Search For The Answer
Click here to access our database of
Plant Answers
Search For The Picture
Click here to access the Google database of plants and insects
Information Index
Alphabetical Listing of Topics, Recommendations and Plants



Milberger's Nursery and Landscaping
3920 North Loop 1604 E.
San Antonio, TX 78247

Open 9 to 6 Mon. through Sat.
and 10 to 5 on Sun.

Three exits east of 281, inside of 1604
Next to the Diamond Shamrock station
Please click map for more detailed map and driving directions.

Click here

Weekly Express-News Article

By Calvin R. Finch, PhD, SAWS Water Resources Director, and Horticulturist

Saturday, March 1, 2008


“Brief, but Showy Blooming Plants”

            If you have Texas mountain laurel, redbud or Lady Banks rose in your neighborhood, they are blooming or about to bloom.  All of them make a spectacular show in the landscape for about three weeks at this time of the year.  If you like how they look, now is also a good time to plant the selections for bloom next year and every year after. 


            Texas mountain laurel has pendants of purple flowers that are attractive and very fragrant.  The smell reminds me of the grape bubblegum that we used to buy for a penny as kids.  Other gardeners describe the fragrance as exactly like grape kool aid.  The Texas mountain laurel blooms are a distinctive feature of spring in South Texas, but the plant has many other assets as a landscape plant.  It is a tough xeriscape plant able to prosper in our climate without pesticides or supplemental watering.  Texas mountain laurel requires full sun.  It is an evergreen shrub or small tree that will grow to 20 feet tall.  The plant has shiny dark green leaves that form a compact form that does not require pruning.  The plant is a relatively slow grower.  If you water and fertilize Texas mountain laurel it will grow faster, but will be slower to start blooming.  Apply too much water and it will not survive.  Never plant Texas mountain laurel in a low spot or poorly drained location.  Texas mountain laurel reseeds easily so a normal question is does it transplant easily?  No, they are hard to transplant from the soil.  The best option to provide more home grown plants is to gather seeds after the pods are full size, but before they completely dry out.  Place two or three seeds in a one gallon container filled with potting soil and then transplant the potted plants.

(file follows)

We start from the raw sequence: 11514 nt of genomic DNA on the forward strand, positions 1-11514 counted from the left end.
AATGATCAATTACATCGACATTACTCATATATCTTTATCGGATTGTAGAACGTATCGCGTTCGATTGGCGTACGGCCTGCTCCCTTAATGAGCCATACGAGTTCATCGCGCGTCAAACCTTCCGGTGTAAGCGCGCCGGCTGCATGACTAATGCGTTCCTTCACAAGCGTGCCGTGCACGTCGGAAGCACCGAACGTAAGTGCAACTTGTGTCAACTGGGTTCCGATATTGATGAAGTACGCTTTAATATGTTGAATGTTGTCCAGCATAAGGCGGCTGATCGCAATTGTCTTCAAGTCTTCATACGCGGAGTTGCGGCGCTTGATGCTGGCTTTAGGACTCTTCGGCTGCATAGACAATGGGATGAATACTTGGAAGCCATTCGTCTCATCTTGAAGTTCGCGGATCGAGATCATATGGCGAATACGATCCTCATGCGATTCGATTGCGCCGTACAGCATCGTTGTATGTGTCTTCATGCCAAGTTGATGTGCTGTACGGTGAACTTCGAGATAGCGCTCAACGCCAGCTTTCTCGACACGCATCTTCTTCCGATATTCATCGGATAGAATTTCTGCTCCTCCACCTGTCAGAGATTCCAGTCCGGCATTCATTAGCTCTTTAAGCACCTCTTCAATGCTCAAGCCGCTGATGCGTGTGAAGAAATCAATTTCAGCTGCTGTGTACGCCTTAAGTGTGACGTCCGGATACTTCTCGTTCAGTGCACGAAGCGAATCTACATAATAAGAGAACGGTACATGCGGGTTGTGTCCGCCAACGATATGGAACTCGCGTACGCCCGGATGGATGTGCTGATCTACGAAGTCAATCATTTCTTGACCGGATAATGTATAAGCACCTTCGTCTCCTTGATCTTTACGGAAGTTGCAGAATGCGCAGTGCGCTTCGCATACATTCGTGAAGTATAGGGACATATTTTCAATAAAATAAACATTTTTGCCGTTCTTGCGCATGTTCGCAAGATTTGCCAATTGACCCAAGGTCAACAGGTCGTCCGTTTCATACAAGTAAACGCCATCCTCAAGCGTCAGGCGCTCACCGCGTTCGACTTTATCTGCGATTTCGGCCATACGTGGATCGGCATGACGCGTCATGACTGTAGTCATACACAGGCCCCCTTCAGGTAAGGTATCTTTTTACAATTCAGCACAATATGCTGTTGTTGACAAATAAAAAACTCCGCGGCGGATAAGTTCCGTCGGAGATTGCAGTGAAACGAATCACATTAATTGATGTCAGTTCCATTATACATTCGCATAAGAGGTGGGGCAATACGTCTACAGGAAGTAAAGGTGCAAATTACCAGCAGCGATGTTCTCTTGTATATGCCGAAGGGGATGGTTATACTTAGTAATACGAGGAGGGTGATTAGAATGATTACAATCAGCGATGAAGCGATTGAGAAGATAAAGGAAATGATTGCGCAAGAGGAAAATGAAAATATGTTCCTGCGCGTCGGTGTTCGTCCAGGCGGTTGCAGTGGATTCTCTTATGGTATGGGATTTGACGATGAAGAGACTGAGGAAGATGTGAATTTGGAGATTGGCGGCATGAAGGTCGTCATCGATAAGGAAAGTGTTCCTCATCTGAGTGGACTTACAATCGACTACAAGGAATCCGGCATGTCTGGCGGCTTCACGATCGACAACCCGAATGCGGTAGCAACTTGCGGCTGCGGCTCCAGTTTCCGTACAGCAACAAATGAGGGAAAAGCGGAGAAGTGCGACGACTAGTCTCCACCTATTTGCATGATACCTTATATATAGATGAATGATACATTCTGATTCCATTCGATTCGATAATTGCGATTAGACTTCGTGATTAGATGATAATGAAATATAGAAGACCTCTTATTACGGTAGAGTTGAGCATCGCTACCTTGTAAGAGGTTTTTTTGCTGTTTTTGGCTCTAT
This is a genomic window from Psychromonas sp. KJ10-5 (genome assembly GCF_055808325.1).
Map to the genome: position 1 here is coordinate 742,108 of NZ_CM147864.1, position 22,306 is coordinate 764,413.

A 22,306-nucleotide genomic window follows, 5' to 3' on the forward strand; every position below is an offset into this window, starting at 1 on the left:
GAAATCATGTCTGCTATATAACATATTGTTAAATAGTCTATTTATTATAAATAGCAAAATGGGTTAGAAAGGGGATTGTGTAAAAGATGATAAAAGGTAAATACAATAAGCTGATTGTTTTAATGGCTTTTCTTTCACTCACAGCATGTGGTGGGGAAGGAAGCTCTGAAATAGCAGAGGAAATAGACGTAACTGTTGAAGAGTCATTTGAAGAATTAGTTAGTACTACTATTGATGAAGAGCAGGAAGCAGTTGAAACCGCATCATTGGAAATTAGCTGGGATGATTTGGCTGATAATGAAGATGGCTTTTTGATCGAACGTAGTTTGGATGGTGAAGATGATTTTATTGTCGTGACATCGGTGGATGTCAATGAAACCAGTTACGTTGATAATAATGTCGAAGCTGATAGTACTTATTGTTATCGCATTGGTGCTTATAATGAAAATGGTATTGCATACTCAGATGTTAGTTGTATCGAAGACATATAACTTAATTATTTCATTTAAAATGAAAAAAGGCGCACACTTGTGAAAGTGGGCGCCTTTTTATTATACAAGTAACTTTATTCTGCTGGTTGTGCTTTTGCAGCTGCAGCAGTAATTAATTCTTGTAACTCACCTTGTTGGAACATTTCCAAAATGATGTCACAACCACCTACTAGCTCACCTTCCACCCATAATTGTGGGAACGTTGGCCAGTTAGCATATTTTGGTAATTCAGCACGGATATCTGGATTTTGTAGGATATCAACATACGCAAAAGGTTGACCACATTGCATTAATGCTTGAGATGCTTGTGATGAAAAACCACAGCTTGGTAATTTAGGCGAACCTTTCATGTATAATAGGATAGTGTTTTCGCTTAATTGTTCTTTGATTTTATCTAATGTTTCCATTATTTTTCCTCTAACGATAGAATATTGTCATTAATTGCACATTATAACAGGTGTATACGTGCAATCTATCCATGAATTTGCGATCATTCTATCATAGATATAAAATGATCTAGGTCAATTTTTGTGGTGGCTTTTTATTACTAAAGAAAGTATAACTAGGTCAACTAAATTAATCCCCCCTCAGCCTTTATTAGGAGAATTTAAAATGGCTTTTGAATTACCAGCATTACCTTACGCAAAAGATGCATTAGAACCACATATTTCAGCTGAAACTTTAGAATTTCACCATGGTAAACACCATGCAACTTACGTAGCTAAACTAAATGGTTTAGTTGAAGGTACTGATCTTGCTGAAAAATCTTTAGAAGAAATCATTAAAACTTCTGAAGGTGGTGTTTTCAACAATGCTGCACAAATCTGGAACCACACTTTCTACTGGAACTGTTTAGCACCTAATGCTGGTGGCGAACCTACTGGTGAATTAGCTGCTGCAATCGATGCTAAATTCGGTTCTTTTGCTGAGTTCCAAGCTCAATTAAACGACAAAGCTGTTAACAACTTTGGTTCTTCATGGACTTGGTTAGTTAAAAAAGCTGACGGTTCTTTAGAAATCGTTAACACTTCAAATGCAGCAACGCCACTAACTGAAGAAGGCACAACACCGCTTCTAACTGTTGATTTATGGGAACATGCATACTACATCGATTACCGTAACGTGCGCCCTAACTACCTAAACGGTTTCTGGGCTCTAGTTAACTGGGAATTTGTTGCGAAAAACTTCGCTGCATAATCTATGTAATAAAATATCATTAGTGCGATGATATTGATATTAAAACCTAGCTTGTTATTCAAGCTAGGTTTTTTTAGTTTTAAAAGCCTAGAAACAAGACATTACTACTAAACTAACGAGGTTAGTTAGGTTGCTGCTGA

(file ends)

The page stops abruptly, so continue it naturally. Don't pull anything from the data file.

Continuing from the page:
About the only pest that bothers Texas mountain laurel is a small caterpillar that I have always called the sophora caterpillar.  The minute you notice leaves disappearing, apply Bt or Spinosad.  Both organic products will control the tiny caterpillar. 


            Redbuds remain invisible until this time of the year.  They are blooming now with small pink flowers that cover the bare branches.  The tree grows to about 25 feet; I say it is invisible because it grows best in the understory at the edge of the crowns of larger shade trees.  The individual leaves are heart-shaped and attractive, but it does not form a showy crown.  Early spring when it is blooming is its time to be noticed. 


            If you select the right variety of redbuds they are good xeriscape plants.  Look for the Oklahoma, Texas or Mexican varieties.  All of the well-adapted redbuds have shiny leaves.  The Eastern redbud has a larger, flatter colored leaf.  It is not the best redbud for Texas. The leaves drop off during droughty summers. 


            Another of the showy bloomers is the Lady Banks rose.  They bloom for about three weeks later in the spring and are relatively inconspicuous the rest of the year.  I say relatively inconspicuous because Lady Banks reaches about 12 feet in diameter and is 10 feet tall when grown as a shrub in full sun.  It has a very distinctive weeping conformation.  For Lady Banks to bloom well it must be grown in full sun.  The plant is long lived, however, and some that were originally planted in the sun were grown over by trees.  The Lady Banks will then send shoots 30 or 40 feet into the tree and have blooms up where the shoots find sun. 


            There is a white and a yellow blooming version.  The modern selections are usually yellow without thorns or fragrance, but older selections can have both. 


            Deer will eat Lady Banks rose, but not Texas mountain laurel or redbud.  Lady Banks is an antique rose that can survive our climate without supplemental water, pesticides or fertilizer.